Ode to Lifta – A Poem

Lifta village today. (Jacob Pace, Electronic Intifada)

By Aida Qasim

Even Neruda’s birds that once roamed from sea to sea have flown to other continents

The stones I once rested against during the olive harvest seem to sit by indifferently as another kingdom reigns
Have you forgotten me?
Like monuments among fertile landscapes of almond trees you once waved me back at sunset to the hills of my youthful laughter

Surely, earth…you remember my gentle footsteps?
Gliding through your beautiful terraces
Carefully unfurling flowing green robes you wore proudly like a confident bride on her wedding night

That was before the wolves arrived on ships from distant shores of a moonless night
to claim you beauty while raping you on the Amphitheatre of the world stage
They, who have not drunk the milk of your valleys howl at me:
“You do not belong there…you do not exist…you did not exist…this is not your home”

I am the orphaned daughter of my imagination
fostered by a loyal albatross who feeds my hungry lion
and nurses my self-loathing
…loathing reserved only for the survivors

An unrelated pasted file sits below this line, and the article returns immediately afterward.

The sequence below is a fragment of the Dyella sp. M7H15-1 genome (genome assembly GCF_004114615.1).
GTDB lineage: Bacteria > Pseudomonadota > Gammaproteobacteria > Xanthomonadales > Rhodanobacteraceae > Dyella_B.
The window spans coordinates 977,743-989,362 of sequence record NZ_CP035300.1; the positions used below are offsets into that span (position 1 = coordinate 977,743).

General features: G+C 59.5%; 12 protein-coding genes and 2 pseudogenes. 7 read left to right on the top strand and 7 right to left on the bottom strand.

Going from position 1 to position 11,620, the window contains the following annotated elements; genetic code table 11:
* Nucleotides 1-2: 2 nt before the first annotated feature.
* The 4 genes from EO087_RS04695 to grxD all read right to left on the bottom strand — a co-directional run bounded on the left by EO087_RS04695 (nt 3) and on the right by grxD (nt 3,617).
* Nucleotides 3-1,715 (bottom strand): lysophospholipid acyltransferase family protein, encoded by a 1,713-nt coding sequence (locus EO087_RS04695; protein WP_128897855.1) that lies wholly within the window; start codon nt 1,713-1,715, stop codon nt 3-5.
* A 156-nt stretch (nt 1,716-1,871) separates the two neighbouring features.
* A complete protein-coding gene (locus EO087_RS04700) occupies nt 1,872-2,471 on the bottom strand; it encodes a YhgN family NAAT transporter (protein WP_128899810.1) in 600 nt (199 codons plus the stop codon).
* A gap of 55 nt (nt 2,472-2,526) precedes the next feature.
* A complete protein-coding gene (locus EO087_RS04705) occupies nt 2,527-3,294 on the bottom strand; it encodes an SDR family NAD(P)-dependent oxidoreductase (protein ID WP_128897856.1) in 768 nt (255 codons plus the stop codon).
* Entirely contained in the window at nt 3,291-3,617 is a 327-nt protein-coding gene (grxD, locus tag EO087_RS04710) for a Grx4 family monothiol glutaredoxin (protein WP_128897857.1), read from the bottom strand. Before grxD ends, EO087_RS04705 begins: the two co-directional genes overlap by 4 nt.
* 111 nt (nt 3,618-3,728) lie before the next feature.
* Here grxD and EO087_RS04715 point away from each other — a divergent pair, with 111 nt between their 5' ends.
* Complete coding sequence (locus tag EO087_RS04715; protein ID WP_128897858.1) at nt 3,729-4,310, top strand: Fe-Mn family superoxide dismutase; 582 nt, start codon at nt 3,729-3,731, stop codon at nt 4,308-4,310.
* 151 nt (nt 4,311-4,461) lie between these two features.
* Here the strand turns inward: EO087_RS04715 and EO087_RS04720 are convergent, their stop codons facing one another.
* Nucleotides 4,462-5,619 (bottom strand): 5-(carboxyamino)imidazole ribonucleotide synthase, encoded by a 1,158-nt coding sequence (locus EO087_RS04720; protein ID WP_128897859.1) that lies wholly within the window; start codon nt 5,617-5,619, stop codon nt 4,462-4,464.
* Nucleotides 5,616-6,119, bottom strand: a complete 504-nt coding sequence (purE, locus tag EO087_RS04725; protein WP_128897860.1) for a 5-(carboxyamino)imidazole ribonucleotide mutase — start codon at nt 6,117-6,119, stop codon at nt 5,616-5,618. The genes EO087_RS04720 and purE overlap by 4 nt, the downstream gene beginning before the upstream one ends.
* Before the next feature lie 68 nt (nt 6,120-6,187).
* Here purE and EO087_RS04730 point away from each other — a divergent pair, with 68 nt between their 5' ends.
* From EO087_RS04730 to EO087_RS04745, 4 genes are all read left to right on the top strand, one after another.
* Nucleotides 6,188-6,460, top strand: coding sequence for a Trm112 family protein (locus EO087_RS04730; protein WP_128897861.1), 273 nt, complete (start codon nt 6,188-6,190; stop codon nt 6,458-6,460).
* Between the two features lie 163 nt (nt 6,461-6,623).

I travel continents with bare walls and empty cafes in my suitcase
collecting mementos only to abandon them at train stations
I carry with me a treasure trove of embroidery; carvings from olive trees, Al Khalil pottery and a large rusted key to anchor me as I teeter on the edge of time
I collect papers to cultivate a memory
Stitching maps on embroidered robes forgotten by time
Sometimes even my memory taunts me and ridicules the feet that once imprinted my mother’s geography

Stones of my harvest…
you have not forsaken me
Quietly you conspire against the invaders
Gathering moss to cushion my weary back in preparation for the harvest’s return
while a flute forges a covenant with the moon
with each passing tide, a black menacing dog hijacks my dreams
till the next morning when my hungry lion chases away the shadow that plagues me
with the promise of a new moon

…Soon Neruda’s birds will return to familiar shores
and release my albatross of his burden

(Lifta, west Jerusalem, was ethnically cleansed in 1948.)

– Aida Qasim teaches Psychology and Social Work and is also completing her Doctorate in Social Work. She contributed this poem to PalestineChronicle.com.

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